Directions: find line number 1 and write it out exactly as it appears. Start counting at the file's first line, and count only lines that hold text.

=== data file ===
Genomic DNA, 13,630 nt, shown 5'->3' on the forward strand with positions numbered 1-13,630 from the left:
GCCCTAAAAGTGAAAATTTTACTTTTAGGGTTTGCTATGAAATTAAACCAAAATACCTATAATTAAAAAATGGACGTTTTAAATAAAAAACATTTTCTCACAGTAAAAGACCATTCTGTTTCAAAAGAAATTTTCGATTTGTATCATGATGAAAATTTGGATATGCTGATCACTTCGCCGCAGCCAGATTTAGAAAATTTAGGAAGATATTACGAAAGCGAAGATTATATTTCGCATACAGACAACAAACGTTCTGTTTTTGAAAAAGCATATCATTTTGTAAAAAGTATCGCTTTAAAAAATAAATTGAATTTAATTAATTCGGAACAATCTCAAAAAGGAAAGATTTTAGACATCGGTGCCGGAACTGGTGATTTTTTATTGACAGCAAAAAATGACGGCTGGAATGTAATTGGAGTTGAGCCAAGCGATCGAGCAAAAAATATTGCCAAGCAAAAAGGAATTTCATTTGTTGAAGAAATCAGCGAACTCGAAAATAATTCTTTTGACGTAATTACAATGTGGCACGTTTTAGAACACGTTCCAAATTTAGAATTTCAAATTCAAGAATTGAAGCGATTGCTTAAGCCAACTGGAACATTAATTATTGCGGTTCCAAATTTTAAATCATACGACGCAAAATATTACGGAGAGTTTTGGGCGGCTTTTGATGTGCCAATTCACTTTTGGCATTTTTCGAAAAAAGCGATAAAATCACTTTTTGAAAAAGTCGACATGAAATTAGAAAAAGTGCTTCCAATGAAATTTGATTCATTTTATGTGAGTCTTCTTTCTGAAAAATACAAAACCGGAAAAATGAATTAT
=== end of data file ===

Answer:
Genomic DNA, 13,630 nt, shown 5'->3' on the forward strand with positions numbered 1-13,630 from the left: